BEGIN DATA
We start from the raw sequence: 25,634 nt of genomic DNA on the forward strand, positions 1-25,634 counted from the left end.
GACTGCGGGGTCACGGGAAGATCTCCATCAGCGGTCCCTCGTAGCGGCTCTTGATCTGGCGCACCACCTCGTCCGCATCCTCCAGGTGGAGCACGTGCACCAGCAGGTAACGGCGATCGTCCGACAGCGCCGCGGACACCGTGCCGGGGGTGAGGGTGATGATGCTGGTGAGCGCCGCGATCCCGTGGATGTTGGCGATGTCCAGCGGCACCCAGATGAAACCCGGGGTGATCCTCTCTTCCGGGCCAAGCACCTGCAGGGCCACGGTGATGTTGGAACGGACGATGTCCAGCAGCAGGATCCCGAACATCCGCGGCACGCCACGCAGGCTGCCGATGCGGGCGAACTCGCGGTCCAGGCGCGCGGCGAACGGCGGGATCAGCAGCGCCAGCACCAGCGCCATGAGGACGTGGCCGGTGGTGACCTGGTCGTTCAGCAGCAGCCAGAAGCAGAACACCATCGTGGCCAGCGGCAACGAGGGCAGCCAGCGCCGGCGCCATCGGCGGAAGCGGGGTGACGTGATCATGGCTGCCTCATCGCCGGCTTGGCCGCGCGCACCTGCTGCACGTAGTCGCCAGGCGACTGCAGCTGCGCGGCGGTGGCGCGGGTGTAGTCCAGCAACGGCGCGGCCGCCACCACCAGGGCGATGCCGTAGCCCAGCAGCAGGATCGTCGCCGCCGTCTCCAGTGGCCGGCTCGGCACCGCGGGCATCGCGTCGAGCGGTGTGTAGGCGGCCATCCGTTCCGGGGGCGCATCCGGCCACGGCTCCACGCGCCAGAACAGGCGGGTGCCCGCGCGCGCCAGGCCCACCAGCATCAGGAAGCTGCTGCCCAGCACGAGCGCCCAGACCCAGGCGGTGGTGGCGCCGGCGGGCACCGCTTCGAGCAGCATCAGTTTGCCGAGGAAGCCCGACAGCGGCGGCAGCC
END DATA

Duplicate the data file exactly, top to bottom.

We start from the raw sequence: 25,634 nt of genomic DNA on the forward strand, positions 1-25,634 counted from the left end.
GACTGCGGGGTCACGGGAAGATCTCCATCAGCGGTCCCTCGTAGCGGCTCTTGATCTGGCGCACCACCTCGTCCGCATCCTCCAGGTGGAGCACGTGCACCAGCAGGTAACGGCGATCGTCCGACAGCGCCGCGGACACCGTGCCGGGGGTGAGGGTGATGATGCTGGTGAGCGCCGCGATCCCGTGGATGTTGGCGATGTCCAGCGGCACCCAGATGAAACCCGGGGTGATCCTCTCTTCCGGGCCAAGCACCTGCAGGGCCACGGTGATGTTGGAACGGACGATGTCCAGCAGCAGGATCCCGAACATCCGCGGCACGCCACGCAGGCTGCCGATGCGGGCGAACTCGCGGTCCAGGCGCGCGGCGAACGGCGGGATCAGCAGCGCCAGCACCAGCGCCATGAGGACGTGGCCGGTGGTGACCTGGTCGTTCAGCAGCAGCCAGAAGCAGAACACCATCGTGGCCAGCGGCAACGAGGGCAGCCAGCGCCGGCGCCATCGGCGGAAGCGGGGTGACGTGATCATGGCTGCCTCATCGCCGGCTTGGCCGCGCGCACCTGCTGCACGTAGTCGCCAGGCGACTGCAGCTGCGCGGCGGTGGCGCGGGTGTAGTCCAGCAACGGCGCGGCCGCCACCACCAGGGCGATGCCGTAGCCCAGCAGCAGGATCGTCGCCGCCGTCTCCAGTGGCCGGCTCGGCACCGCGGGCATCGCGTCGAGCGGTGTGTAGGCGGCCATCCGTTCCGGGGGCGCATCCGGCCACGGCTCCACGCGCCAGAACAGGCGGGTGCCCGCGCGCGCCAGGCCCACCAGCATCAGGAAGCTGCTGCCCAGCACGAGCGCCCAGACCCAGGCGGTGGTGGCGCCGGCGGGCACCGCTTCGAGCAGCATCAGTTTGCCGAGGAAGCCCGACAGCGGCGGCAGCC